Major League Baseball has named the San Francisco Giants as recipient of the 2018 Green Glove Award, which recognizes the MLB Club with the highest waste diversion rate, after diverting 94 percent of all waste at AT&T Park from local landfills. The Giants, who collected nine consecutive awards between 2008
Major League Baseball has named the San Francisco Giants as recipient of the 2018 Green Glove Award, which recognizes the MLB Club with the highest waste diversion rate, after diverting 94 percent of all waste at AT&T Park from local landfills. The Giants, who collected nine consecutive awards between 2008 and 2016, secured its 10th Green Glove Award in 11 seasons.
The Giants continue to set industry records with their waste diversion numbers year after year. Despite losing the Green Glove Award to the Seattle Mariners in 2017, the Club still diverted 93 percent of their waste from going to landfills that year through an aggressive recycling and composting program. Since winning their second Green Glove award in 2009 with a 57 percent diversion rate, the Giants have seen their efforts increase by 37 percent to land at this year's impressive number. The Club has continuously been recognized for its commitment to recycling, including winning the Waste Reduction Awards Program (WRAP) Award, administered by the California Department of Resources Recycling and Recovery (Cal Recycle) for outstanding waste reduction efforts. Also in 2012, the Giants won the Governor's Environmental and Economic Leadership Award (GEELA), California's highest environmental honor.
In efforts to become an even more sustainable organization, the Giants made adjustments to infrastructure at AT&T Park to ensure an overall eco-friendly environment. Prior to the 2017 season, the Giants completely retrofitted the field lighting at AT&T Park replacing all current lighting fixtures with LED lights. By upgrading the 556 main fixtures with LED lights, the current per fixture wattage was reduced by more than 50 percent - from 2250 kilowatts to 960 kilowatts per fixture. The change saved an estimated 3,586 kilowatt hours per game or 290,466 kilowatt hours for the regular season. The Giants also increased their field water efficiency by installing a new underground sprinkler system, which allows the field manager to address any microclimates on the field without overwatering, creating a more consistent playing surface.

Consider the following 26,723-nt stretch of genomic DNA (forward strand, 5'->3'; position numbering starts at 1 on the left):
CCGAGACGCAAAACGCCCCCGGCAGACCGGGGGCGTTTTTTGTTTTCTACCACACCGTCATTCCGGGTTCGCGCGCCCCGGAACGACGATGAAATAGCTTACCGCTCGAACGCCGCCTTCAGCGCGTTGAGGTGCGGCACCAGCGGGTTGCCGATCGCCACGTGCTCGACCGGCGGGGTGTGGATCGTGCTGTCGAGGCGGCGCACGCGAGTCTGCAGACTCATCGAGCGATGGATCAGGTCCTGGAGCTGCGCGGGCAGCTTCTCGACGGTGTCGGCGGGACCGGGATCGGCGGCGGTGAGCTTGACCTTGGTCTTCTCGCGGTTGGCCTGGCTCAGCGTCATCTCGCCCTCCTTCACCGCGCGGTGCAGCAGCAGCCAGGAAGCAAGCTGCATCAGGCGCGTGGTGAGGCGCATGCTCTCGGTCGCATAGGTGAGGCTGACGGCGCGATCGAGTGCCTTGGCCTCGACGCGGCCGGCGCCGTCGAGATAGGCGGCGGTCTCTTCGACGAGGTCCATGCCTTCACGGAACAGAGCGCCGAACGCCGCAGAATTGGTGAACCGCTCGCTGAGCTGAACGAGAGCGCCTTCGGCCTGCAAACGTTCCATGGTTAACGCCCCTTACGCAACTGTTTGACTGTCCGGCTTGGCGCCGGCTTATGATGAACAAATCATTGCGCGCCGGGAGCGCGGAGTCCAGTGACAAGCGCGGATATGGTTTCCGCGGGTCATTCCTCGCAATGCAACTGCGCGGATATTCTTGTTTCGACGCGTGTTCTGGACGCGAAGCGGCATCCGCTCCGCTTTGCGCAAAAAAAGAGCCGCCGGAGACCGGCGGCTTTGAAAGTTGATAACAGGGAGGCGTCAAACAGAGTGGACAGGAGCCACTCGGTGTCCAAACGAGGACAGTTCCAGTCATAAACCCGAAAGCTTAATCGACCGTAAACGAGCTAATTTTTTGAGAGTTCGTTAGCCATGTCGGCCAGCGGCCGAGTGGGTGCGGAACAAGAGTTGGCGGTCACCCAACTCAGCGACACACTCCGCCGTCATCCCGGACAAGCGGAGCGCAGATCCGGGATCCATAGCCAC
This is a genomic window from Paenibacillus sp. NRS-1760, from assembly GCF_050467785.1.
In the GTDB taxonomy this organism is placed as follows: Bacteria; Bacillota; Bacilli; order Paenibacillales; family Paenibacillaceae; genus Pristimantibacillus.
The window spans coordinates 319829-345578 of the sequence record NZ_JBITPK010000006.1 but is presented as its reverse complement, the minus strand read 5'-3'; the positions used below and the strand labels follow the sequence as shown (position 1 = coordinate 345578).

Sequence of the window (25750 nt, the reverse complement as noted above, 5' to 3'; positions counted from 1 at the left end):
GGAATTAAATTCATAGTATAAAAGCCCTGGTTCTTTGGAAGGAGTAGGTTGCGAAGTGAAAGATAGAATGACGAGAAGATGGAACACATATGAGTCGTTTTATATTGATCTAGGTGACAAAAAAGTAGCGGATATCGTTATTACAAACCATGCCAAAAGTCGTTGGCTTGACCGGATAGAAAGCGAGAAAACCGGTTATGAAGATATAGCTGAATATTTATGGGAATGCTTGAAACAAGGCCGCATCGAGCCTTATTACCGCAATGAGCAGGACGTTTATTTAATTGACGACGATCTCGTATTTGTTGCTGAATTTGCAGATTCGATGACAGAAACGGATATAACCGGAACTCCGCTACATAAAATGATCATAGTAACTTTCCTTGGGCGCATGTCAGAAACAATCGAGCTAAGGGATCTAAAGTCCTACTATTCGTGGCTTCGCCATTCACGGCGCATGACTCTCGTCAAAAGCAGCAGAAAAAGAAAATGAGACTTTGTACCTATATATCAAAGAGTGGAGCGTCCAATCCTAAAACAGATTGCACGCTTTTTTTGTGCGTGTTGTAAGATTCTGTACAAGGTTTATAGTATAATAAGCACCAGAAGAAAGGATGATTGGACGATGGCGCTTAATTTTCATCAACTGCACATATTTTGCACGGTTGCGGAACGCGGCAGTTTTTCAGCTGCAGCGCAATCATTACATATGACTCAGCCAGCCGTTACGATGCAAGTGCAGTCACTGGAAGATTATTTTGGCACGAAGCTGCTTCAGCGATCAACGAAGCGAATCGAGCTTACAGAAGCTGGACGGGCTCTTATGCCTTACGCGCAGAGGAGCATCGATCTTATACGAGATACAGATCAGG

"We are proud to present the San Francisco Giants with their 10th Green Glove Award," said Paul Hanlon, Senior Director of Ballpark Operations & Sustainability, Major League Baseball. "The Giants have become leaders in sustainability with their robust programs and initiatives, including their commitment to recycling and the conservation of water and electricity - which have proven to be incredibly effective. We will continue to encourage and support our 30 Clubs as they pursue a sustainable environment in their ballparks and throughout their respective communities."
"It is an honor to be recognized for our ongoing work to ensure that AT&T Park is one of the most sustainable and green venues in the country," said Jorge Costa, Senior Vice President of Operations and Facilities, AT&T Park. "Our ability to divert waste at these high levels does not happen without the commitment of our amazing recycling center team who sorts through more than four thousand tons of garbage, compost and recyclables each year." In 2015, AT&T Park became the first MLB ballpark to earn LEED Gold Certification for Existing Buildings, Operations and Maintenance for their concerted efforts to conserve power and water, recycle waste and implement renewable energy sources and programs in their daily operations of the park.
As a sport, Major League Baseball has committed itself to making sustainability a pillar of its business. Key initiatives operated by the league include 'GREEN TEAMS' and sustainability-focused activations during MLB All-Star Week and the World Series, as well as recycling and water restoration partnerships with Arizona State University & Change the Course, front office volunteer efforts as well as efforts led by MLB Clubs. In 2018, MLB Clubs diverted more than 19,000 tons of recycled or composted waste.